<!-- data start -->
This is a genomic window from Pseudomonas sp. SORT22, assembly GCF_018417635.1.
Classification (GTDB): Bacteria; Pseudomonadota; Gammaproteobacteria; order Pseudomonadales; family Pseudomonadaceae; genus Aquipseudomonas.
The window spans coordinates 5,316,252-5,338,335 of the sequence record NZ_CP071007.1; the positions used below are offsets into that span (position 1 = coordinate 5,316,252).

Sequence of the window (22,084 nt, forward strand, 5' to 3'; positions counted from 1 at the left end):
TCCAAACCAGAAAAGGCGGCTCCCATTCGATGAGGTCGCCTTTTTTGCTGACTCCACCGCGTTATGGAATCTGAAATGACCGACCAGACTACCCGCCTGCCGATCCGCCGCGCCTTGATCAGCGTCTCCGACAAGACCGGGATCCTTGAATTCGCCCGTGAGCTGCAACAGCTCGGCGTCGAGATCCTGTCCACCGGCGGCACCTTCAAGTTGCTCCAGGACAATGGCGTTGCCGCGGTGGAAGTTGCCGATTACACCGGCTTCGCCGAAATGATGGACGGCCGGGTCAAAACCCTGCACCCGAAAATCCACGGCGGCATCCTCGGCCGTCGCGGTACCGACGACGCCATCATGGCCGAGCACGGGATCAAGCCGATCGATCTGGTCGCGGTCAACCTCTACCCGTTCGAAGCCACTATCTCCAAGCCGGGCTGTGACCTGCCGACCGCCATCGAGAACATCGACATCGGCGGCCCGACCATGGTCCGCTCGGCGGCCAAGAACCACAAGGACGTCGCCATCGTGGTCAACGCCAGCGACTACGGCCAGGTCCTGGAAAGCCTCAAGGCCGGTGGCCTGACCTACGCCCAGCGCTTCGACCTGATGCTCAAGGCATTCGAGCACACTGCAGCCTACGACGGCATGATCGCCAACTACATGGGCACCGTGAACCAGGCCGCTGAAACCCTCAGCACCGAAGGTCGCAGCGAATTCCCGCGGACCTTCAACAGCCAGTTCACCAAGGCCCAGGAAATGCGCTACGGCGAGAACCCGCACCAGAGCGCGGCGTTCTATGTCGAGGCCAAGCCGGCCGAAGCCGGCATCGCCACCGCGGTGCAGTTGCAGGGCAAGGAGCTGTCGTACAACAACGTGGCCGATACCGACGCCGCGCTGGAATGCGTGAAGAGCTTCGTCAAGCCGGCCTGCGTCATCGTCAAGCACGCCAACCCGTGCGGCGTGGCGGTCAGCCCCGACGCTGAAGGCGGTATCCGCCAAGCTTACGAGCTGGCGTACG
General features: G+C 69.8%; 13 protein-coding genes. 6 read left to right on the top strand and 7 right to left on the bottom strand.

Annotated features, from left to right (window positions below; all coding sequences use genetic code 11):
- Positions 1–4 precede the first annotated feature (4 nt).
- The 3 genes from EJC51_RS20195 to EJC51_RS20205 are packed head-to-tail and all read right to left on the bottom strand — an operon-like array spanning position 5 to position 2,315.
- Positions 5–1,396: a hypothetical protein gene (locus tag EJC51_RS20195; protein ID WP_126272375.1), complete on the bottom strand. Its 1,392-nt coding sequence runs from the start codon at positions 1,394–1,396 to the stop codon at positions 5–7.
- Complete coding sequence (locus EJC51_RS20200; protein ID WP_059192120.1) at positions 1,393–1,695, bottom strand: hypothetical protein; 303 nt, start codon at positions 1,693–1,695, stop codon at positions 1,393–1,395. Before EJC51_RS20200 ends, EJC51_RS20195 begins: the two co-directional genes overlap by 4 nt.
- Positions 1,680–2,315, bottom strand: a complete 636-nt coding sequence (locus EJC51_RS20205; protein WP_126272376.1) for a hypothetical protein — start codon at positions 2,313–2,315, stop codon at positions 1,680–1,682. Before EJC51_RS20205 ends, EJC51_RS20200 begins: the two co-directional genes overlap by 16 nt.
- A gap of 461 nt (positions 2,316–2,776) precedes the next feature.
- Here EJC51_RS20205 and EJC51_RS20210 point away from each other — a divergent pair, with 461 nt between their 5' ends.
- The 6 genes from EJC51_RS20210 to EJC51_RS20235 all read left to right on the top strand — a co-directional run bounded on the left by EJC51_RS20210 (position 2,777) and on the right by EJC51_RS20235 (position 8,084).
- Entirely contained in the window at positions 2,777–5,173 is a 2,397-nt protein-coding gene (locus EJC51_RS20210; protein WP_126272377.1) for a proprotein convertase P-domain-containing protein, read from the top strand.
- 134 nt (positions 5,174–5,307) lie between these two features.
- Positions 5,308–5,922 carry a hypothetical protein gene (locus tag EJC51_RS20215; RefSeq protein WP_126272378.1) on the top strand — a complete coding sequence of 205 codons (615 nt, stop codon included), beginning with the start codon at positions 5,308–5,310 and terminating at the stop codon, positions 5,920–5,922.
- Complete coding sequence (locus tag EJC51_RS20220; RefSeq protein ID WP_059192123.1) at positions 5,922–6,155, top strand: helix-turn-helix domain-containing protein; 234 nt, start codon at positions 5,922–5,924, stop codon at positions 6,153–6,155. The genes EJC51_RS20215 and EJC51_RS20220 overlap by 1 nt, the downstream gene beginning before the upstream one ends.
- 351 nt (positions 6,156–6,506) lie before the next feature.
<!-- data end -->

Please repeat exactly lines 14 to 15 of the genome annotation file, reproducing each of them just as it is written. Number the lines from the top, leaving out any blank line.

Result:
- Here EJC51_RS20205 and EJC51_RS20210 point away from each other — a divergent pair, with 461 nt between their 5' ends.
- The 6 genes from EJC51_RS20210 to EJC51_RS20235 all read left to right on the top strand — a co-directional run bounded on the left by EJC51_RS20210 (position 2,777) and on the right by EJC51_RS20235 (position 8,084).